The Fire Brigades Union (FBU) has launched a very strongly-worded advertising campaign against budget cuts, saying 6,000 firefighters could lose their jobs as a result of austerity measures.
Ads placed in national newspapers feature the slogan “they slash, you burn” above a picture of David Cameron and George Osborne, along with the warning: “The stark reality is that these cuts will kill people.”
Andrew Haldenby, director of the centre-right think-tank Reform, called the FBU’s rhetoric “gratuitously offensive”.
The Department for Communities and Local Government told us that they don’t recognise the union’s numbers on potential job losses or on the scale of the cuts allegedly being imposed by Westminster.
Is this all just scare-mongering or is the FBU right to be fanning the flames of protest? All the claims checked here are from FBU campaign material released this week.
The union is very keen to use this figure of a 25 per cent cut, and while this claim is technically true it doesn’t tell the whole story.
Fire and rescue services get funding from central government and from local council tax, in varying proportions. It’s true that the government has cut its slice of the pie by 25 per cent, but the overall money available to fire chiefs is only falling by 13 per cent in real terms over four years. (See here – p48)
That’s actually slightly less than the cut police forces are facing over the same period – 14 per cent between 2011/12 and 2014/15.
But – and it’s a big but – the overall average figure hides huge regional variations.
Fire services in the big cities tend to get much more of their money as a percentage directly from central government, so they will be disproportionately hit by the cut in the grant.
It’s the same pattern we’ve exposed before in cuts to local government and police funding, and opponents of the government have been quick to point out that the pattern hits traditionally Labour-voting urban centres harder than the typically Tory-supporting county shires.
In this case, the six metropolitan fire brigades (Greater Manchester, Merseyside, Tyne and Wear, West Midlands, South Yorkshire and West Yorkshire) suffered an average cut in total spending power of about 5 per cent in 2011/12. That’s well above the national average cut of just over 2 per cent.
Eight authorities, all of them fairly leafy, actually saw their revenue spending power go up very slightly.
Metropolitan chief fire officers say this doesn’t make sense, as higher population and deprivation rates in urban areas mean there are more fires, and cities are also more likely to be hit by riots and terror attacks.
The chiefs of the metropolitan authorities are pleading with the government to change the funding formula to spread the impact of the cuts more equally from now on.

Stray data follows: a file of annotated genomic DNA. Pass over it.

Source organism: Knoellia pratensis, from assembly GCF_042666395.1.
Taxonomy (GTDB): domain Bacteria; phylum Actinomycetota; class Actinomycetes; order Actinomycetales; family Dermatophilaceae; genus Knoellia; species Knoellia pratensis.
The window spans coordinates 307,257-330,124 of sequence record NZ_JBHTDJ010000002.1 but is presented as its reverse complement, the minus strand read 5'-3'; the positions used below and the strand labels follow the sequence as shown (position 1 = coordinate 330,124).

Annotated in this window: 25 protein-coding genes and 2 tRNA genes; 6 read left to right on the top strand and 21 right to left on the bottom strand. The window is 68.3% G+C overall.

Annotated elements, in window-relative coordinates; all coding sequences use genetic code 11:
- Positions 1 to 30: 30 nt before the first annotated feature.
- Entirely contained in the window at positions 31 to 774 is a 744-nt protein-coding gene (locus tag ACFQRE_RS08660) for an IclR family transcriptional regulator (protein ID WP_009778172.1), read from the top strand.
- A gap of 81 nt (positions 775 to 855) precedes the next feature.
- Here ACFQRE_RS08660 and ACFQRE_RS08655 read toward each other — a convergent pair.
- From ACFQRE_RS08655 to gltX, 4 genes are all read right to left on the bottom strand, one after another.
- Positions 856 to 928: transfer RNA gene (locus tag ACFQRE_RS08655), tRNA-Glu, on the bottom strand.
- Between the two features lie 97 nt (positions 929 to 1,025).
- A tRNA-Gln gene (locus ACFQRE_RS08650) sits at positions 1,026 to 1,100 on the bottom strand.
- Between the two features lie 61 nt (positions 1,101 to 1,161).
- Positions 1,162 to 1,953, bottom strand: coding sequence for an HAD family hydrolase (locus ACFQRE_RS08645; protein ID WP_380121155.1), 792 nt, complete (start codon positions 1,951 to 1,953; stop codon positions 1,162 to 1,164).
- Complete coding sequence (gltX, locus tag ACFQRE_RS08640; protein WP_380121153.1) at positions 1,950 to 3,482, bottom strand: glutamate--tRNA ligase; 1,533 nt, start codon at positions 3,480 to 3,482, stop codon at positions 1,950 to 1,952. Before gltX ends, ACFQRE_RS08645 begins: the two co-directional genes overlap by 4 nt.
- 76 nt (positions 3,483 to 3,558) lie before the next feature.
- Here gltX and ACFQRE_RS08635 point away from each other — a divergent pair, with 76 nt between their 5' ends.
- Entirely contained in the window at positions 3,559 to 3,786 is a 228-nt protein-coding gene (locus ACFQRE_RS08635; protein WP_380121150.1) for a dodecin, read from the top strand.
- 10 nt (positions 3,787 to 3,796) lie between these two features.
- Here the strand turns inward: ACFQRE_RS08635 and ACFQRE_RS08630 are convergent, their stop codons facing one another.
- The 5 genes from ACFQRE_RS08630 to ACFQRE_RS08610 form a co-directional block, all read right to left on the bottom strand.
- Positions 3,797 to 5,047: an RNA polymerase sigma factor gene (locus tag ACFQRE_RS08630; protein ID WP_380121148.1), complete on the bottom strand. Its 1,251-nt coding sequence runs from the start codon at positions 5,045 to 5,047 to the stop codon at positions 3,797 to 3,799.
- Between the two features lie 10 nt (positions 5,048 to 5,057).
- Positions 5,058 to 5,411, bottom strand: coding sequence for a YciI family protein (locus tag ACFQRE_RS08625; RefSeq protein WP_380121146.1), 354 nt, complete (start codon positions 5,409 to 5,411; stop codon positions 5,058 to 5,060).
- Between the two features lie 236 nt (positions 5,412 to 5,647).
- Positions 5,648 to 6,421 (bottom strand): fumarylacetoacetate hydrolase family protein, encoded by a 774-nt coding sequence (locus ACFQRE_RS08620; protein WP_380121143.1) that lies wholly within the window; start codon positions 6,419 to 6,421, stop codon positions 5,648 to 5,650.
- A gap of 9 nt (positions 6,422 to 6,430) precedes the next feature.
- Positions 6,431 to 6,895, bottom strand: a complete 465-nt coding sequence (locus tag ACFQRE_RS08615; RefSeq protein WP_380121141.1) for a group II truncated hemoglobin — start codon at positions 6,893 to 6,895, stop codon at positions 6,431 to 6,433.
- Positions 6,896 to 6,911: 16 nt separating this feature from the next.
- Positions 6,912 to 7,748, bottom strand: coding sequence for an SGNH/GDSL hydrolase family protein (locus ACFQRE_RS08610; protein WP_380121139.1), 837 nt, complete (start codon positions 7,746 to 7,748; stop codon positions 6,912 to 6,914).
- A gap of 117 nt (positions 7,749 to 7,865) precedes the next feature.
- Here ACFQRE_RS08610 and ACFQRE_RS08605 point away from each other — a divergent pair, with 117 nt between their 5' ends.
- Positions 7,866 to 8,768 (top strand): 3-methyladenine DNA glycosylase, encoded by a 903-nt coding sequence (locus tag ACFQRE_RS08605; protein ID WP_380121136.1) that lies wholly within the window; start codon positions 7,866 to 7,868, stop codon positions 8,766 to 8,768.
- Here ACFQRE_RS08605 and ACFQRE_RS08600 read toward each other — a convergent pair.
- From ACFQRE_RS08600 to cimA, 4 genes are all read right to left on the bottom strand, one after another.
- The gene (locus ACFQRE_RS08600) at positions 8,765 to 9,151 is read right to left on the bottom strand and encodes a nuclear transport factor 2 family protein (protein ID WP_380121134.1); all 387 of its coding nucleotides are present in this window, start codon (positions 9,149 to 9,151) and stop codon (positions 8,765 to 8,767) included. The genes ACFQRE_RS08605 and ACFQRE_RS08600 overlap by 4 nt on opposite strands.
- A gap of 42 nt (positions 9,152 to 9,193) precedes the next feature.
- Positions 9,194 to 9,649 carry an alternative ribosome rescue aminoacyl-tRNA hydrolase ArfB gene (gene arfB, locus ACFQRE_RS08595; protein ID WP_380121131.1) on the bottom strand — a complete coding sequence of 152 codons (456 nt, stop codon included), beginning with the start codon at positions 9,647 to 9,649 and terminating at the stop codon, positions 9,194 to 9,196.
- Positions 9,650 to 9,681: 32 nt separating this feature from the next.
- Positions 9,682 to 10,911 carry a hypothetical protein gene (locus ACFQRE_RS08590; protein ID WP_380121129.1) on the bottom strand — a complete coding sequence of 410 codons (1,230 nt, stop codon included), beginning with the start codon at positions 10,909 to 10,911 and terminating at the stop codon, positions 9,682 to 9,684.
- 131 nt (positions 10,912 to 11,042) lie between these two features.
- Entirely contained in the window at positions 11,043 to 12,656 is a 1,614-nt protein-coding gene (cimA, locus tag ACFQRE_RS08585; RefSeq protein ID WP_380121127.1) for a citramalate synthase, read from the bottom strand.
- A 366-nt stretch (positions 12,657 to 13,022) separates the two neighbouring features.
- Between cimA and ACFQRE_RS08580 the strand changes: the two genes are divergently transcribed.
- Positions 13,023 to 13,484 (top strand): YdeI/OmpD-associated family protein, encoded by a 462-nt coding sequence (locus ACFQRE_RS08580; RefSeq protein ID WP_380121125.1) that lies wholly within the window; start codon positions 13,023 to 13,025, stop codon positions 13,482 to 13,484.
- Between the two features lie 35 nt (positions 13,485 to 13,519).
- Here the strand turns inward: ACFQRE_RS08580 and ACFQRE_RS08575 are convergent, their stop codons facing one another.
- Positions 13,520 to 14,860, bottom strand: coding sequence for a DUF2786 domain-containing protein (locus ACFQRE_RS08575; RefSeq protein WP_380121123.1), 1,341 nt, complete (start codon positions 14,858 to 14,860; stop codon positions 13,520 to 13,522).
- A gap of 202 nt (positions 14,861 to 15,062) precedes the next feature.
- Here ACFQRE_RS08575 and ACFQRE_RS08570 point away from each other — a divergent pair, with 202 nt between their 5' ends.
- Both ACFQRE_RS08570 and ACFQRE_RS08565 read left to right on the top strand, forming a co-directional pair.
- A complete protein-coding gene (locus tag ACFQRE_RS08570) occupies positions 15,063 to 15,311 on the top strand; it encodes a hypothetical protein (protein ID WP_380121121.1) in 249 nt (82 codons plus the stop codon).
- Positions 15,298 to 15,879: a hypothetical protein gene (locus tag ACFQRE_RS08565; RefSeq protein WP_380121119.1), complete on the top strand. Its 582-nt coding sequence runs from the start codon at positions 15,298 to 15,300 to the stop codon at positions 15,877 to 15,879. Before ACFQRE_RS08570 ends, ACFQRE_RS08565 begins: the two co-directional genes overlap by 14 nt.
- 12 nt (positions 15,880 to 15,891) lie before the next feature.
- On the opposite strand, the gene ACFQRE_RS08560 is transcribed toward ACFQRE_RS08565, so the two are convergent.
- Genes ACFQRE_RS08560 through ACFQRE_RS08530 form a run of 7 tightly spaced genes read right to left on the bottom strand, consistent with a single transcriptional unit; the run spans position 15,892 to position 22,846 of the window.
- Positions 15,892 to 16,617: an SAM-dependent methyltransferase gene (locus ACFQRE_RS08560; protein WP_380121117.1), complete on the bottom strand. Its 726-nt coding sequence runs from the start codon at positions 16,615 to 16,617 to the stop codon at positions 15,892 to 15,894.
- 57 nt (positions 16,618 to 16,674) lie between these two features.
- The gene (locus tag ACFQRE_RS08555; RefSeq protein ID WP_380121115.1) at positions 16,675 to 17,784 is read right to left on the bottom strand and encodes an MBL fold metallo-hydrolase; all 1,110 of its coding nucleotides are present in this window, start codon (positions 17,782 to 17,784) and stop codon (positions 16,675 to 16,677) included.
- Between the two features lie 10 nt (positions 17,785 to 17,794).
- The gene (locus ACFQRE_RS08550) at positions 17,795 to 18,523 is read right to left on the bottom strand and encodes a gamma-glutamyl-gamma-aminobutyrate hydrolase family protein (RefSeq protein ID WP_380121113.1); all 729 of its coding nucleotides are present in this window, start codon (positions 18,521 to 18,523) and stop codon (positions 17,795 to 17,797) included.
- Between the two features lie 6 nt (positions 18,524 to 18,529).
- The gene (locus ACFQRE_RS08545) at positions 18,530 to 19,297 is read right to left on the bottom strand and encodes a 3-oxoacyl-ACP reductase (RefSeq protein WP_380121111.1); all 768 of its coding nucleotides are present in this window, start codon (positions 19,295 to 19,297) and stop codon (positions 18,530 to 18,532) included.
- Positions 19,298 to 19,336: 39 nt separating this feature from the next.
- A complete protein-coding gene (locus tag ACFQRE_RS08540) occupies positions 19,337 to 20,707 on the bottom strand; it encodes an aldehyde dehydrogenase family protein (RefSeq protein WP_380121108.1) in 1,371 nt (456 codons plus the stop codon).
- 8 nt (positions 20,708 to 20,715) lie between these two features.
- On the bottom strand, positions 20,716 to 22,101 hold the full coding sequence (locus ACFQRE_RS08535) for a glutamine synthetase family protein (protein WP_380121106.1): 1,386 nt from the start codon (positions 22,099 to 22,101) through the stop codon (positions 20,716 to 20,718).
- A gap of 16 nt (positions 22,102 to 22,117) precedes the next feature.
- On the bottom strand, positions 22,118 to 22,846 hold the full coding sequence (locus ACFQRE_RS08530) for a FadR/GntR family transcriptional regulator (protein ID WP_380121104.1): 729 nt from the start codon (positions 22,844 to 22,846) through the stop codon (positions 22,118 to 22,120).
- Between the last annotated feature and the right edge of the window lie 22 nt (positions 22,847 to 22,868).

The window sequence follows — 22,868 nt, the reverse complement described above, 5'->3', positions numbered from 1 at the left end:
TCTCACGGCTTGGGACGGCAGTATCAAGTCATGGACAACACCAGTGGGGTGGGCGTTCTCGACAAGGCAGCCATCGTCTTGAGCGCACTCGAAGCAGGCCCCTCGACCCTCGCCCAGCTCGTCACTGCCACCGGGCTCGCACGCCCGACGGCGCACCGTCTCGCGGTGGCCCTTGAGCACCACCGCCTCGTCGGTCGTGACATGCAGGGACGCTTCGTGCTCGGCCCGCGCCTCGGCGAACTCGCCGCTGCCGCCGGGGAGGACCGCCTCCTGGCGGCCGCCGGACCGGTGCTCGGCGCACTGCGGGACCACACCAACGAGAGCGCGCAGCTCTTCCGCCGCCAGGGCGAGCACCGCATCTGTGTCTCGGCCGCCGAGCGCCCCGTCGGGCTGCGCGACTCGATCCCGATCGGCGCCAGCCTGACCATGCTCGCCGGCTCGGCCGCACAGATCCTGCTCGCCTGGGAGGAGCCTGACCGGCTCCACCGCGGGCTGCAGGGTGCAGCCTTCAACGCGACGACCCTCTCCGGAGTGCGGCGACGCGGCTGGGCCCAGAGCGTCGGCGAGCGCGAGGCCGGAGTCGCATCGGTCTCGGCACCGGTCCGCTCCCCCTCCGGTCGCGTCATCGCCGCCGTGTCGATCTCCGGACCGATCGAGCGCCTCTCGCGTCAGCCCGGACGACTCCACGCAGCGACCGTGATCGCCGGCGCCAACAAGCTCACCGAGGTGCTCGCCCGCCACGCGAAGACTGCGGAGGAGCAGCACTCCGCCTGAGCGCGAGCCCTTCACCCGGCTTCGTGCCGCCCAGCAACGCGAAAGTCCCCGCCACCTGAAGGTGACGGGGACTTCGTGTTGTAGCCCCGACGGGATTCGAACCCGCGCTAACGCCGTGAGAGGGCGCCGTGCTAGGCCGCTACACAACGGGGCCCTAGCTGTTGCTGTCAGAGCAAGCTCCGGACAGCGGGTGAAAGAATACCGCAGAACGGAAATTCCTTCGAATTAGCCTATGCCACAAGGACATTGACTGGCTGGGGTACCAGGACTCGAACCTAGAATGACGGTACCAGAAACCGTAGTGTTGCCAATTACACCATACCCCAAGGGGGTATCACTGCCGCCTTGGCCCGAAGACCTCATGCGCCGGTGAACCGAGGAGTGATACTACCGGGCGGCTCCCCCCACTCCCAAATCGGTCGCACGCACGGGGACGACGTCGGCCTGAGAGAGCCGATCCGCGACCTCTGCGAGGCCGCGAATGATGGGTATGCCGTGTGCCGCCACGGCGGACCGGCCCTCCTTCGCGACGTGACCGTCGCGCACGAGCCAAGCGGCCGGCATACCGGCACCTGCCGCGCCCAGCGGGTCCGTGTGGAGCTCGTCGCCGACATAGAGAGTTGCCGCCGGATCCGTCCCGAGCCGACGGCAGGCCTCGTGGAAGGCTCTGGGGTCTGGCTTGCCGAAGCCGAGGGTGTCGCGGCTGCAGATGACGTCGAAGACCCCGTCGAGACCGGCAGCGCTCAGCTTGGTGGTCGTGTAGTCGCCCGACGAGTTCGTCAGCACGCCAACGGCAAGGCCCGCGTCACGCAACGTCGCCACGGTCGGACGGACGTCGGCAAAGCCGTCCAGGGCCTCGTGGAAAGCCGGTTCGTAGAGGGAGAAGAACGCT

No. The cuts so far have been less severe than in many other parts of the public sector. The government said in 2010 that it would back-load them to give fire authorities the chance to prepare.
That’s one of the reasons why many of the job losses so far have taken place through natural wastage, with firefighters leaving or retiring and not being replaced, rather than being made redundant.
DCLG told us: “Overall fire and rescue authorities have seen a reduction in their revenue spending power, taking into account grants from central government and revenues from council tax, of just 2.2 per cent in 2011-12 and 0.5 per cent in 2012-13. This is far less than the savings being asked of the rest of local government over this period.
“Contrary to claims by the FBU, funding for future years has not been set, and details will be announced in the Local Government Finance Settlement later next month following the Autumn Statement.”
This is basically true, if a little disingenuous. While it’s true that we’ll have to wait until December to know the full extent of the cuts next year, the government has always said the cuts would pan out at 13 per cent over four years.
Understandably, fire chiefs have been working on that assumption, and since the reductions have been fairly modest so far, the natural expectation is that far biggest cuts are on the way in 2013/14 and 2014/15.
It’s difficult to know whether DCLG are just conveniently forgetting that the target has always been 13 per cent over four years, or whether this response contains a glimmer of hope for firefighters that the final settlement might not turn out to be as bad as predicted after all.
It’s true that fire services reduced their headcount in 2011/12, shedding 2,172 staff in total, 1,457 of them firefighters. That’s according to Freedom of Information research responses given to the union.